Another month has come and gone without getting those two pink lines on that stick. Even though you did everything humanly possible to try to get the perfect chance of a positive.
You tracked your basal temperature and used an ovulation stick every single day, waiting for that line to darken for your best chances of conceiving.
You and your husband tried every other day, for five days, right in the middle of that “perfect fertility window”.
You bought conception friendly lubricant and you sat with your legs in the air to try to let gravity help things along.
You took the expensive prenatal vitamins, fish oil, and every other supplement you’ve read about daily. You drank fertility tea and haven’t had a glass of wine in MONTHS just in case you were to conceive.
You cut out soy and anything processed that could interfere with healthy hormones.
You tracked every symptom and mood change in your fertility app.
You maybe even went to the doctor for blood work to make sure your hormones weren’t needing any extra help.
You sat anxiously through the “two week wait” overthinking anything that could possibly be a sign.
You scrolled past daily pregnancy announcements, bump updates, and precious baby milestone pictures on Facebook just hoping this time you’d get to join in on it.
You’re happy for your friends but also so disappointed that you haven’t had your own announcement yet. You Googled “early signs of pregnancy” and tried to find any of them.
Your breasts are bruised from trying to determine if they were getting sore or not.
You prayed for some nausea every morning before you got out of bed.
You tried to tell yourself that even though mood swings are also a symptom of PMS . . . that this time it was because of pregnancy.
You maybe even gave in and took a pregnancy test a few days early and when it was negative, you gave yourself the “well it hasn’t been two full weeks yet” pep talk.
You did it all. Everything the blogs and all of your well-meaning friends suggested you try.
Then on test day you did it. You peed on the stick and then you sat on the ground with your phone timer set for three minutes and you prayed. Please, PLEASE, let it be this month.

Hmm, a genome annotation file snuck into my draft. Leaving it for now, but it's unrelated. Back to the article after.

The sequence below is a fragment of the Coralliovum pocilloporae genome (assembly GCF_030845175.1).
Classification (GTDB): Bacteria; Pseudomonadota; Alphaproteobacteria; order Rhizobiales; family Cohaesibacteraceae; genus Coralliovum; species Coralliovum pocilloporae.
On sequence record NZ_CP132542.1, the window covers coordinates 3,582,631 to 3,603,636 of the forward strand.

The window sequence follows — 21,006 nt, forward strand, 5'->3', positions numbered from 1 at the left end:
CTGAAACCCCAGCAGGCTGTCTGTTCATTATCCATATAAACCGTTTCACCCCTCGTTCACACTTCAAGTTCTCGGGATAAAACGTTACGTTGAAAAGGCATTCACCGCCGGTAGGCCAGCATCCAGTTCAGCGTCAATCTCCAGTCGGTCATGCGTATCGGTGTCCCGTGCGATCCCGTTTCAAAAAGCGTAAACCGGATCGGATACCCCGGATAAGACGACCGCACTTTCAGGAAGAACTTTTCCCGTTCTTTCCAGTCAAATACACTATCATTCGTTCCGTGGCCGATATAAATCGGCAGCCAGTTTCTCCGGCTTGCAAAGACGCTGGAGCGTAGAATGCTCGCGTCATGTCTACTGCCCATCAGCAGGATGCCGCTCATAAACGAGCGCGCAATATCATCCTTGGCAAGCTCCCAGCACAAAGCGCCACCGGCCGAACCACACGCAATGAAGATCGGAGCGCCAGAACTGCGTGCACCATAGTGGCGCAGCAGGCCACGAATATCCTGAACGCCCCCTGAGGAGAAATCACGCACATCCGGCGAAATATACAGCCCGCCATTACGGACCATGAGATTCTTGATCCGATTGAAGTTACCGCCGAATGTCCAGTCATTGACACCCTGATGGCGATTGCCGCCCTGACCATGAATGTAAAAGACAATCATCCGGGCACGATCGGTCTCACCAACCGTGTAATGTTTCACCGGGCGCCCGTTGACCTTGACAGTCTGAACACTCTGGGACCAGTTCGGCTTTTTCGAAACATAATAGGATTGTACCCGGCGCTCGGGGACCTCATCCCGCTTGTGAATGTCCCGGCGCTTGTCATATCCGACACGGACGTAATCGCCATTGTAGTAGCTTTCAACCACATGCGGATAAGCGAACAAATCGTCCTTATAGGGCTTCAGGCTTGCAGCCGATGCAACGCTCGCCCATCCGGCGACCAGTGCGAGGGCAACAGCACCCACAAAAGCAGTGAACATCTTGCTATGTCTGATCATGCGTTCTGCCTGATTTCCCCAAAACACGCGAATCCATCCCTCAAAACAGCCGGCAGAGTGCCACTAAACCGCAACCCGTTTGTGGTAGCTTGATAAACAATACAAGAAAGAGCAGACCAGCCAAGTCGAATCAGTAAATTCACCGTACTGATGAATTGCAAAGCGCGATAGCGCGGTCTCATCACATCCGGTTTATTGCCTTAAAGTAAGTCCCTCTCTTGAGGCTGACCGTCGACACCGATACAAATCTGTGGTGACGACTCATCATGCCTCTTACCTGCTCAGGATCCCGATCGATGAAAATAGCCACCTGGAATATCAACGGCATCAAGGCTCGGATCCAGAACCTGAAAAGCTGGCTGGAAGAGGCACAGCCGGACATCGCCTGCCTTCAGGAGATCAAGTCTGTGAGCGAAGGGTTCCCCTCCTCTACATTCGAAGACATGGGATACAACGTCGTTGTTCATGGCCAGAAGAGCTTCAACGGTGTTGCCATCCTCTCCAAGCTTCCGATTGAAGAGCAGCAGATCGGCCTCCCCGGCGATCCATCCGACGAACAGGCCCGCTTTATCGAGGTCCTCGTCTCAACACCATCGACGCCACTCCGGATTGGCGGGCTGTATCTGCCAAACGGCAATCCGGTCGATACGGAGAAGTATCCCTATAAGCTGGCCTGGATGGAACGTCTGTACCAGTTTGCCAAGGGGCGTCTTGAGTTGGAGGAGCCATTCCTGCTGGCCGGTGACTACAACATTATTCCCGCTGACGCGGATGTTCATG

Your timer went off and you took a deep breath . . .
And there was still only one line on that test.
And whether it’s your first month of trying or your fortieth . . . you’re deflated.
Another month of nothing.
Another month of waiting for your period to come and go, then waiting for the two weeks to pass until you ovulate, and then again another two-week wait to take a pregnancy test . . . and that’s IF you have a regular cycle.
If you’ve been trying awhile, you will call your doctor and cry and maybe it’s time for blood work and an ultrasound to see what’s going on in your body. Maybe it’s time for your partner to get checked out, too.
You might be battling PCOS, endometriosis, side effects from chemotherapy or other medications you’ve taken. You could be against fibroids, cysts, limited eggs, low sperm motility, and a whole host of other obstacles. Your age may even be a factor by now. You’re so discouraged, maybe even over it. You’ve made the decision to start or further your family and once that desire is inside of you, it’s so hard to deal with not getting it right away. It’s even harder when you’ve experienced loss along the way. Miscarriages, chemical pregnancies, giving birth to a sleeping baby, losing your baby after birth, or even losing a child that you had years with . . . all loss makes that desire to be someone’s mom burn inside of you like a furnace.
Even if you have other children, it’s OK to want more and be sad when it’s just not happening. People will say “Why don’t you just be done? Be happy with the kids you have.” Or, “There are so many kids who need adopting, why don’t you spend your money there.” There’s truth in that but, you’re just not there yet for whatever reason and that’s OK. You want to carry life inside of you. You want the experience and the bonding. You want the kicks and even the labor.
And that’s OK.
But it’s also OK to be done. Whatever you and your family and doctors decide . . . is OK. And it’s OK to keep trying. Because maybe, next month, you’ll see those two pink lines.
Originally Published on Her View From Home